The earlier decision of four weeks was based upon the bridging trial data available then

Nearly a month after increasing the gap between two doses of Covishield vaccine to 12-16 weeks, National Technical Advisory Group on Immunization (NTAGI) Chair N K Arora has reiterated that the decision was based on scientific evidence and taken in a transparent manner.

There was no dissenting voice among the members of NTAGI, he said.

“In the last week of April, 2021 the data released by Public Health England, United Kingdom’s executive agency of the Department of Health, showed that vaccine efficacy varied between 65% - 88% when interval is 12 weeks. This was the basis on which they overcame their epidemic outbreak due to the Alpha variant. The UK was able to come out of it because the interval they kept was 12 weeks. We also thought that this is a good idea, since there are fundamental scientific reasons to show that when interval is increased, adenovector vaccines give better response. Hence the decision was taken on May 13, to increase the interval to 12 - 16 weeks,” Arora said.

The NTAGI chief's reasonings were outlined in a detailed press release issued by the Ministry of Health and Family Welfare on Wednesday, based on what Arora said on DD News.

According to him, the earlier decision of an interval of four weeks was based upon the bridging trial data available then. He also cited that the increase in gap between two doses was based on studies that showed higher efficacy with increase in gap.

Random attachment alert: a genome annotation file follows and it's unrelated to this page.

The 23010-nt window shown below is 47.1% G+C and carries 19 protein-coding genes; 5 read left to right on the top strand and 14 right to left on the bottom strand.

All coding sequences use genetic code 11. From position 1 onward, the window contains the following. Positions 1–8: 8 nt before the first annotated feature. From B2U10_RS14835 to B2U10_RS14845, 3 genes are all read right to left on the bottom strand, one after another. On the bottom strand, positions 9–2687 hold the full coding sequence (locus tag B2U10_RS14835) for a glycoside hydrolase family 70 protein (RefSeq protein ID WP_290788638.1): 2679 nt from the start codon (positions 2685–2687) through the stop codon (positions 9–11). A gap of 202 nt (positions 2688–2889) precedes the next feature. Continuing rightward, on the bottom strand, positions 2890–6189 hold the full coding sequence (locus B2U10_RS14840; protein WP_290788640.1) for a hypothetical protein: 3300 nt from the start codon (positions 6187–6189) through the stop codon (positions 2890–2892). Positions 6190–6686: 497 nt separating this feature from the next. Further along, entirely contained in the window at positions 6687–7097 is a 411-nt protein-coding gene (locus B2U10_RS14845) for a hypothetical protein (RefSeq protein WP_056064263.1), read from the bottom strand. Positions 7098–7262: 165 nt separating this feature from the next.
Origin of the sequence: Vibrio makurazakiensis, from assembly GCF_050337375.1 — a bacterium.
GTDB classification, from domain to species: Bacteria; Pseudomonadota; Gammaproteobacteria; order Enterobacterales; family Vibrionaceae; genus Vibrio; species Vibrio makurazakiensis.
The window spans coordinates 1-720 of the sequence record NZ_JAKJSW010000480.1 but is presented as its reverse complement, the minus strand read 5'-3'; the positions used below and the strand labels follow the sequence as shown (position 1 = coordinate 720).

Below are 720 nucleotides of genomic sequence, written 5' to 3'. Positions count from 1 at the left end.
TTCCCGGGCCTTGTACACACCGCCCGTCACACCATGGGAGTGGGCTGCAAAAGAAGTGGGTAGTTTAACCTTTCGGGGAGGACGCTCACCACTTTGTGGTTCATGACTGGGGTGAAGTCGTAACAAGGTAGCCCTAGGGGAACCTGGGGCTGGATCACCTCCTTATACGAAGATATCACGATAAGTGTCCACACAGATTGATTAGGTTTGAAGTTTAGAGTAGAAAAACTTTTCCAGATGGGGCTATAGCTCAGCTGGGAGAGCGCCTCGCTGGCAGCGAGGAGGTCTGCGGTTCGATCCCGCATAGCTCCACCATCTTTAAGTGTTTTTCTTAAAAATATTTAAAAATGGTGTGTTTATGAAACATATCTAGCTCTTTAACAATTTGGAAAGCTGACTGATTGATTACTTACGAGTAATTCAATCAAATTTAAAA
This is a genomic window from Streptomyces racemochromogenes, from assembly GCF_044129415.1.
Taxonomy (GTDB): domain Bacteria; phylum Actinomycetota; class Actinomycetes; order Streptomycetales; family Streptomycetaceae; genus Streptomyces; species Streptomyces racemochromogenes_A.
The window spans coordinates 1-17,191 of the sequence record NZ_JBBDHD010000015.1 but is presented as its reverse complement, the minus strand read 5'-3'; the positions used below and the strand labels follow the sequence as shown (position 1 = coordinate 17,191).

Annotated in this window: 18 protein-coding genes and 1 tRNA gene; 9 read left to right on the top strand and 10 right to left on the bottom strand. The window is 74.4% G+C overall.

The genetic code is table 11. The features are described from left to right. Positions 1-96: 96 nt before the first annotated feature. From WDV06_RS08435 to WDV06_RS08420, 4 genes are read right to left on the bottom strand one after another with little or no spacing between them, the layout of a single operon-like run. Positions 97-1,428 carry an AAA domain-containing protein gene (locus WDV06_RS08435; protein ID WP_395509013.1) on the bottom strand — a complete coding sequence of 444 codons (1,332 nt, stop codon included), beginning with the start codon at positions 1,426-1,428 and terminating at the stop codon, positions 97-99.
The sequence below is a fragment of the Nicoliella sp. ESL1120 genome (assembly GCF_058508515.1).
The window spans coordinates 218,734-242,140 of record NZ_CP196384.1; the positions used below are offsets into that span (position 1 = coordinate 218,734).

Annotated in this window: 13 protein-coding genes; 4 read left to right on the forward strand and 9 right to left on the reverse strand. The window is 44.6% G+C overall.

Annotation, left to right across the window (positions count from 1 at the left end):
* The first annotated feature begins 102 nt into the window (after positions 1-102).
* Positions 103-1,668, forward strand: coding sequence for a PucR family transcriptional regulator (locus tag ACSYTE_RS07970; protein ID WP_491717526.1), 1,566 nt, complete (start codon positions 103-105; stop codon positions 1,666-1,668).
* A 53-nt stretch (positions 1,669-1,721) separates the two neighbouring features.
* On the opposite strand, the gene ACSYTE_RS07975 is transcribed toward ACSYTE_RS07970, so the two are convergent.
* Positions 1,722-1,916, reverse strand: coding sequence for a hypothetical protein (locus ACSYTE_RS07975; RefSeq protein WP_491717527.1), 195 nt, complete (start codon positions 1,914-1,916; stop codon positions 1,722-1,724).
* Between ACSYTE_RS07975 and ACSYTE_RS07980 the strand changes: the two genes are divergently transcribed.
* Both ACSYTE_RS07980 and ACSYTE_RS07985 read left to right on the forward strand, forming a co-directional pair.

“Initial studies on COVISHIELD were very heterogeneous. Some countries like the UK went for a dose interval of 12 weeks when they introduced the vaccine, in December 2020. While we were privy to this data, when we had to decide our interval, we went for a four weeks interval based on our bridging trial data which showed good immune response. Later we came across additional scientific and laboratory data, based on which after six weeks or so, we felt we should increase the interval from four weeks to eight weeks, since studies showed that vaccine efficacy is about 57% when it is four weeks and about 60% when it is eight weeks.”

Speaking about why the NTAGI did not increase the gap earlier to 12 weeks, he said, “We decided we should wait for ground-level data from the UK (the other biggest user of AstraZeneca vaccine).”

He also said that there were other examples like Canada, Sri Lanka and a few other countries which are using the 12 - 16 weeks interval for AstraZeneca vaccine which is the same as COVISHIELD vaccine.

NTAGI is monitoring the response of the vaccination programme and type of vaccine and interval between doses, and what happens when someone is fully / partially immunized, as decided by the advisory team.

While referring to a study by PGI Chandigarh, and CMC Vellore, Tamil Nadu Dr. Arora added that the "study very clearly shows that vaccine effectiveness was 75% for both partially immunized and fully immunized" resulting in similar effects to those who received only one dose of vaccine or both.

However, this is particularly regarding the Alpha variant, which proved devastating in Punjab, Northern India, and Delhi.